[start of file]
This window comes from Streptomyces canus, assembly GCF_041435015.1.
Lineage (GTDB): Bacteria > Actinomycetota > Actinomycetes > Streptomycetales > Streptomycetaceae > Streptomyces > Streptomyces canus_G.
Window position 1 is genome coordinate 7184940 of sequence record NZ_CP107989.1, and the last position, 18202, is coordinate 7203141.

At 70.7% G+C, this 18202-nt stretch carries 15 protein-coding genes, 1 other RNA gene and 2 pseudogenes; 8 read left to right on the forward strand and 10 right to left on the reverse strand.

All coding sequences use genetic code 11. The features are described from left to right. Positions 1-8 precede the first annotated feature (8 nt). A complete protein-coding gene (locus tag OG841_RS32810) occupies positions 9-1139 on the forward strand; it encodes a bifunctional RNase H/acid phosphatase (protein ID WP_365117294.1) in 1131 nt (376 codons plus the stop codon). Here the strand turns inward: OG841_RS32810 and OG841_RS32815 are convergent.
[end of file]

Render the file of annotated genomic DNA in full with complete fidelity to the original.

This window comes from Streptomyces canus, assembly GCF_041435015.1.
Lineage (GTDB): Bacteria > Actinomycetota > Actinomycetes > Streptomycetales > Streptomycetaceae > Streptomyces > Streptomyces canus_G.
Window position 1 is genome coordinate 7184940 of sequence record NZ_CP107989.1, and the last position, 18202, is coordinate 7203141.

At 70.7% G+C, this 18202-nt stretch carries 15 protein-coding genes, 1 other RNA gene and 2 pseudogenes; 8 read left to right on the forward strand and 10 right to left on the reverse strand.

All coding sequences use genetic code 11. The features are described from left to right. Positions 1-8 precede the first annotated feature (8 nt). A complete protein-coding gene (locus tag OG841_RS32810) occupies positions 9-1139 on the forward strand; it encodes a bifunctional RNase H/acid phosphatase (protein ID WP_365117294.1) in 1131 nt (376 codons plus the stop codon). Here the strand turns inward: OG841_RS32810 and OG841_RS32815 are convergent.